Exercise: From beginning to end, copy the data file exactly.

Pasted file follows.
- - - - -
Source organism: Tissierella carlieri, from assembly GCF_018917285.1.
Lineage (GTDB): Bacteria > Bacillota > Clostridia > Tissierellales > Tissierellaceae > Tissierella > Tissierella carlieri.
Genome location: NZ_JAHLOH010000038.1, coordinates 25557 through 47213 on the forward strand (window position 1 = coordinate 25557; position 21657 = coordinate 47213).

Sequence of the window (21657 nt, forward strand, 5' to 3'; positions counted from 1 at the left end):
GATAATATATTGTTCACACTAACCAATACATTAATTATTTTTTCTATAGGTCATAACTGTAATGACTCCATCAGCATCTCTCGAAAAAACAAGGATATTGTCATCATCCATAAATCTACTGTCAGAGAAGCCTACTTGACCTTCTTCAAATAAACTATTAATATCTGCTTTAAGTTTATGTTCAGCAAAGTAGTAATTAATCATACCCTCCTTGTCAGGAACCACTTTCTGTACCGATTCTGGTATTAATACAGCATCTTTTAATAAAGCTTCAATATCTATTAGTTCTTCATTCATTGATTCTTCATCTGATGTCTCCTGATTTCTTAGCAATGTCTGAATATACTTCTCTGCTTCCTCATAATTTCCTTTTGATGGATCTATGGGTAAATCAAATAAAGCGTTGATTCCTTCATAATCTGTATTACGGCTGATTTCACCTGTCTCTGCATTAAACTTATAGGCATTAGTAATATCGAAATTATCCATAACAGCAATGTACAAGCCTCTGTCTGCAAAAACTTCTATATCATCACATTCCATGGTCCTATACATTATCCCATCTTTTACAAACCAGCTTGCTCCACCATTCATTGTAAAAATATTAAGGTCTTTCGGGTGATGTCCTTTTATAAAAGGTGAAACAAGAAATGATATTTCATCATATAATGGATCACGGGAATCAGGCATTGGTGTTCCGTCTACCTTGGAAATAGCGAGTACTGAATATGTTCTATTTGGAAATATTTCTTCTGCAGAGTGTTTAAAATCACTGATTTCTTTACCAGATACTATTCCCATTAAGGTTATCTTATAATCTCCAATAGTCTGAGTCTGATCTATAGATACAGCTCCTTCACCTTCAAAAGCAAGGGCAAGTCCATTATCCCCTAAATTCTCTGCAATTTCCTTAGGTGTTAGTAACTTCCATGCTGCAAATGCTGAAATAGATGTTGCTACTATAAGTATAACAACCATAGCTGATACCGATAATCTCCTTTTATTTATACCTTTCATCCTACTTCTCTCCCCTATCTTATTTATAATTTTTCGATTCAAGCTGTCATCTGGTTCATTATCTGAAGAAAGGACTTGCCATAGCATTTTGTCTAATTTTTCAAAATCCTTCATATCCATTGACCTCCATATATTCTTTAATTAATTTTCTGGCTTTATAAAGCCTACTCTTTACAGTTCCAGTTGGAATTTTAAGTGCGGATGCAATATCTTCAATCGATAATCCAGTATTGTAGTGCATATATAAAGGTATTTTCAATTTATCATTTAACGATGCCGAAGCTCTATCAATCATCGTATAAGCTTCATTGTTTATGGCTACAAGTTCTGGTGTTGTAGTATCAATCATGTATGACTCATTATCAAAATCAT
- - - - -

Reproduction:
Source organism: Tissierella carlieri, from assembly GCF_018917285.1.
Lineage (GTDB): Bacteria > Bacillota > Clostridia > Tissierellales > Tissierellaceae > Tissierella > Tissierella carlieri.
Genome location: NZ_JAHLOH010000038.1, coordinates 25557 through 47213 on the forward strand (window position 1 = coordinate 25557; position 21657 = coordinate 47213).

Sequence of the window (21657 nt, forward strand, 5' to 3'; positions counted from 1 at the left end):
GATAATATATTGTTCACACTAACCAATACATTAATTATTTTTTCTATAGGTCATAACTGTAATGACTCCATCAGCATCTCTCGAAAAAACAAGGATATTGTCATCATCCATAAATCTACTGTCAGAGAAGCCTACTTGACCTTCTTCAAATAAACTATTAATATCTGCTTTAAGTTTATGTTCAGCAAAGTAGTAATTAATCATACCCTCCTTGTCAGGAACCACTTTCTGTACCGATTCTGGTATTAATACAGCATCTTTTAATAAAGCTTCAATATCTATTAGTTCTTCATTCATTGATTCTTCATCTGATGTCTCCTGATTTCTTAGCAATGTCTGAATATACTTCTCTGCTTCCTCATAATTTCCTTTTGATGGATCTATGGGTAAATCAAATAAAGCGTTGATTCCTTCATAATCTGTATTACGGCTGATTTCACCTGTCTCTGCATTAAACTTATAGGCATTAGTAATATCGAAATTATCCATAACAGCAATGTACAAGCCTCTGTCTGCAAAAACTTCTATATCATCACATTCCATGGTCCTATACATTATCCCATCTTTTACAAACCAGCTTGCTCCACCATTCATTGTAAAAATATTAAGGTCTTTCGGGTGATGTCCTTTTATAAAAGGTGAAACAAGAAATGATATTTCATCATATAATGGATCACGGGAATCAGGCATTGGTGTTCCGTCTACCTTGGAAATAGCGAGTACTGAATATGTTCTATTTGGAAATATTTCTTCTGCAGAGTGTTTAAAATCACTGATTTCTTTACCAGATACTATTCCCATTAAGGTTATCTTATAATCTCCAATAGTCTGAGTCTGATCTATAGATACAGCTCCTTCACCTTCAAAAGCAAGGGCAAGTCCATTATCCCCTAAATTCTCTGCAATTTCCTTAGGTGTTAGTAACTTCCATGCTGCAAATGCTGAAATAGATGTTGCTACTATAAGTATAACAACCATAGCTGATACCGATAATCTCCTTTTATTTATACCTTTCATCCTACTTCTCTCCCCTATCTTATTTATAATTTTTCGATTCAAGCTGTCATCTGGTTCATTATCTGAAGAAAGGACTTGCCATAGCATTTTGTCTAATTTTTCAAAATCCTTCATATCCATTGACCTCCATATATTCTTTAATTAATTTTCTGGCTTTATAAAGCCTACTCTTTACAGTTCCAGTTGGAATTTTAAGTGCGGATGCAATATCTTCAATCGATAATCCAGTATTGTAGTGCATATATAAAGGTATTTTCAATTTATCATTTAACGATGCCGAAGCTCTATCAATCATCGTATAAGCTTCATTGTTTATGGCTACAAGTTCTGGTGTTGTAGTATCAATCATGTATGACTCATTATCAAAATCAT